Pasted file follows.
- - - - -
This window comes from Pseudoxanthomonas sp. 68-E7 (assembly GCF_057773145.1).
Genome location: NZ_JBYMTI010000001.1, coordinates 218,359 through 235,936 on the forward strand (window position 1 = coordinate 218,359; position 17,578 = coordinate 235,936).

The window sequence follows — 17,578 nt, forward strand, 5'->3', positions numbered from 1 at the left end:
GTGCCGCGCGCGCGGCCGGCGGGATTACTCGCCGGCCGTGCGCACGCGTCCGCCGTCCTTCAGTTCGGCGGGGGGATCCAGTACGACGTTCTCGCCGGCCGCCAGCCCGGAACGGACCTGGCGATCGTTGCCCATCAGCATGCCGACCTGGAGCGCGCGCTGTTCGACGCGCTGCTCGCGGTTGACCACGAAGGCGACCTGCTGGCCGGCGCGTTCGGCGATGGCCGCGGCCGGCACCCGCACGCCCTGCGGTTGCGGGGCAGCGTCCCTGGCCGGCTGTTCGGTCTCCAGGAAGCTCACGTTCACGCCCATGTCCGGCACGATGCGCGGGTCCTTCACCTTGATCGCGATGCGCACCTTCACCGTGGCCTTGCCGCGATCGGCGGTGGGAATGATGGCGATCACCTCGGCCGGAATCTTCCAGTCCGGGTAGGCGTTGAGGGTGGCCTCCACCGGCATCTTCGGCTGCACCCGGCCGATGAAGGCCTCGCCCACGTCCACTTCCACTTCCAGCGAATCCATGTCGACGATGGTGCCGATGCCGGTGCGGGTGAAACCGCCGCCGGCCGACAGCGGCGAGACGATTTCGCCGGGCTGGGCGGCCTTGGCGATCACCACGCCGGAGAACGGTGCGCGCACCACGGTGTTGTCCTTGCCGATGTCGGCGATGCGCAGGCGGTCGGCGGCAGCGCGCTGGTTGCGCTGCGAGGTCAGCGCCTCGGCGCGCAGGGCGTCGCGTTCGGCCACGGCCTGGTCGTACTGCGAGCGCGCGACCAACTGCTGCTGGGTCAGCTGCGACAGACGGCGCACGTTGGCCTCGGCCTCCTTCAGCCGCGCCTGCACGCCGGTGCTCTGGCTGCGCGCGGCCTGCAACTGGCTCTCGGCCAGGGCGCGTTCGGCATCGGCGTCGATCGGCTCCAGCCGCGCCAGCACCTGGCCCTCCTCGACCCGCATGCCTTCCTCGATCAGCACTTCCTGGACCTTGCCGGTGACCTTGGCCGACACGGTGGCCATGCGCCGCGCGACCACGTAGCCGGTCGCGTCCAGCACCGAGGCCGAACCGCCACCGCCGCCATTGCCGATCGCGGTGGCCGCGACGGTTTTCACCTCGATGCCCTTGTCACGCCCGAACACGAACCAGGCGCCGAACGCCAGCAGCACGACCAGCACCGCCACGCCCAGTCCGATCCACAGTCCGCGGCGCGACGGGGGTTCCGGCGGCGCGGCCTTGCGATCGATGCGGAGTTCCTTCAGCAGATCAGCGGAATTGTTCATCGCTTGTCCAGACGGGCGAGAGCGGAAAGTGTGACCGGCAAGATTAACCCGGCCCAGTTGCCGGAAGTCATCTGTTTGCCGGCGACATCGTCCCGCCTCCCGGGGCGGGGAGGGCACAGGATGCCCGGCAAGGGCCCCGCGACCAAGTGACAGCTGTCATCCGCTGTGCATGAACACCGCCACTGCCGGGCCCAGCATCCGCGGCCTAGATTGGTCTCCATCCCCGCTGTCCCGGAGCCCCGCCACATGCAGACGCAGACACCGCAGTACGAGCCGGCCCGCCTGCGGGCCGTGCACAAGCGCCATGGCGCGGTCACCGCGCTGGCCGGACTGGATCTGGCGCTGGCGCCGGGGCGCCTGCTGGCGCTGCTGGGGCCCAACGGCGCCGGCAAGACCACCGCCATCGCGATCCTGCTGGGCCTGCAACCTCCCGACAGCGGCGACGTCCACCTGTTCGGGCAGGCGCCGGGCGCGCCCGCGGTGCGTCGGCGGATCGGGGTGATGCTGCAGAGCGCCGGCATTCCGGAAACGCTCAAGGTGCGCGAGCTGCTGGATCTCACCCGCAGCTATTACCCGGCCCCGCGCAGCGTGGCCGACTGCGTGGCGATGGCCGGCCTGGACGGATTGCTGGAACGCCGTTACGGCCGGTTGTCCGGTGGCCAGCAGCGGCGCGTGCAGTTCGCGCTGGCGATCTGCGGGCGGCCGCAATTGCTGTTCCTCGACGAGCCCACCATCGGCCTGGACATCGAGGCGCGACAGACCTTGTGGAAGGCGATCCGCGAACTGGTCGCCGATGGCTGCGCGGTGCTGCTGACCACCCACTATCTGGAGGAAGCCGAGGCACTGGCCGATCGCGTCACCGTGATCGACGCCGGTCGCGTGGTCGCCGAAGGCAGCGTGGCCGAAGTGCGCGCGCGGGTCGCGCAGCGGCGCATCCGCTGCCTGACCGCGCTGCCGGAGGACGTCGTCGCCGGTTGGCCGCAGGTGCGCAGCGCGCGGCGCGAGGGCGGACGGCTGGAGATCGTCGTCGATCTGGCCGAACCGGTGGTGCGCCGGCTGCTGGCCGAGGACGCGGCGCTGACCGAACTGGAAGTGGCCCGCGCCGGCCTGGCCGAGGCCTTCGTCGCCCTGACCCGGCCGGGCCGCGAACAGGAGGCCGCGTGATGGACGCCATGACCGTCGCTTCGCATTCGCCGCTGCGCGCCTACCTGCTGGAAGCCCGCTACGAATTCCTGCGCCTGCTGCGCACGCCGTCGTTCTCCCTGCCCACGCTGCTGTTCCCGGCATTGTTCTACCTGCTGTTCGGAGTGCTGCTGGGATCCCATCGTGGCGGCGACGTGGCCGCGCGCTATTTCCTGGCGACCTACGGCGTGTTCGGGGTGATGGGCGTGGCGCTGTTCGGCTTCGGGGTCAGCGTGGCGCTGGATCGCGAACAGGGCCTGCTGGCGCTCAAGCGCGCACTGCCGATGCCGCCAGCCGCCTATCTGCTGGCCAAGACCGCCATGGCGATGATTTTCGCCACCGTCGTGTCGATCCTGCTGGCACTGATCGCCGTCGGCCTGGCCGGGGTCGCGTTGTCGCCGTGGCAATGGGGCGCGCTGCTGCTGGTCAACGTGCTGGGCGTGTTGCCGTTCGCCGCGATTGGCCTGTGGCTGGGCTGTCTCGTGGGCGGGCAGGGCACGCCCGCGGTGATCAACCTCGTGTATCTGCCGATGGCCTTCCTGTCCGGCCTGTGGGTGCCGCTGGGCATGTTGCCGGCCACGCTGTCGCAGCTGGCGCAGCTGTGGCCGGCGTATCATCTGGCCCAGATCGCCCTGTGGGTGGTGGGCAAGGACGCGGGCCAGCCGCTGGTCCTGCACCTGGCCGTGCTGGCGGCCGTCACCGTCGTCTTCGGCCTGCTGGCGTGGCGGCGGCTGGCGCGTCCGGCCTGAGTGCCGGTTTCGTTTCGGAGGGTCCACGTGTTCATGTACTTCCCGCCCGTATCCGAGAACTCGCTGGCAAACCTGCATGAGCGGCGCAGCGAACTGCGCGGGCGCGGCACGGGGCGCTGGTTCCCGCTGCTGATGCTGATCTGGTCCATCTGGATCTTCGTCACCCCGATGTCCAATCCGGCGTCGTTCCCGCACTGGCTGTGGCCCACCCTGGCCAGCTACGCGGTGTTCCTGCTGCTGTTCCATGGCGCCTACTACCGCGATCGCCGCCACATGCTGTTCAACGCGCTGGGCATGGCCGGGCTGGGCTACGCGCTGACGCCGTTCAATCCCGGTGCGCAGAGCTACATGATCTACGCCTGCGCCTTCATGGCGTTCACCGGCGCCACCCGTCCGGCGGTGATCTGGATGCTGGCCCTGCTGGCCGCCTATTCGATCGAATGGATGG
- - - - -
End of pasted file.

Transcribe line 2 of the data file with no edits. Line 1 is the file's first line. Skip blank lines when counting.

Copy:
Genome location: NZ_JBYMTI010000001.1, coordinates 218,359 through 235,936 on the forward strand (window position 1 = coordinate 218,359; position 17,578 = coordinate 235,936).